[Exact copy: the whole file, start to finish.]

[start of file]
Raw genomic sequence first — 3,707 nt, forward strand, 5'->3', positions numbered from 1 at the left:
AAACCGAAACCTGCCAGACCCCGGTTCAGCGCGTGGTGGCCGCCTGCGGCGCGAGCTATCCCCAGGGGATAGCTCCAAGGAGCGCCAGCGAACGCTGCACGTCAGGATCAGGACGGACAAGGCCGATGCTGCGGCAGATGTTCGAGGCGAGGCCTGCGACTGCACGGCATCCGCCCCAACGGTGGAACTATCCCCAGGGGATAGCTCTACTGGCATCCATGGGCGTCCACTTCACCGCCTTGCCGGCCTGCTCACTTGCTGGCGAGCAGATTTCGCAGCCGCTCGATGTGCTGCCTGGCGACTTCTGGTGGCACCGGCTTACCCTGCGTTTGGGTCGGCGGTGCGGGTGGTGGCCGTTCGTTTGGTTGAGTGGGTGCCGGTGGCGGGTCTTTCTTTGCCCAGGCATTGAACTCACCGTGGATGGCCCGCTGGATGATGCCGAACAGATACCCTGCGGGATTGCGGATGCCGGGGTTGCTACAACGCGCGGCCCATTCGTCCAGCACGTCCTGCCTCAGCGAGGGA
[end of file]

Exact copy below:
Raw genomic sequence first — 3,707 nt, forward strand, 5'->3', positions numbered from 1 at the left:
AAACCGAAACCTGCCAGACCCCGGTTCAGCGCGTGGTGGCCGCCTGCGGCGCGAGCTATCCCCAGGGGATAGCTCCAAGGAGCGCCAGCGAACGCTGCACGTCAGGATCAGGACGGACAAGGCCGATGCTGCGGCAGATGTTCGAGGCGAGGCCTGCGACTGCACGGCATCCGCCCCAACGGTGGAACTATCCCCAGGGGATAGCTCTACTGGCATCCATGGGCGTCCACTTCACCGCCTTGCCGGCCTGCTCACTTGCTGGCGAGCAGATTTCGCAGCCGCTCGATGTGCTGCCTGGCGACTTCTGGTGGCACCGGCTTACCCTGCGTTTGGGTCGGCGGTGCGGGTGGTGGCCGTTCGTTTGGTTGAGTGGGTGCCGGTGGCGGGTCTTTCTTTGCCCAGGCATTGAACTCACCGTGGATGGCCCGCTGGATGATGCCGAACAGATACCCTGCGGGATTGCGGATGCCGGGGTTGCTACAACGCGCGGCCCATTCGTCCAGCACGTCCTGCCTCAGCGAGGGA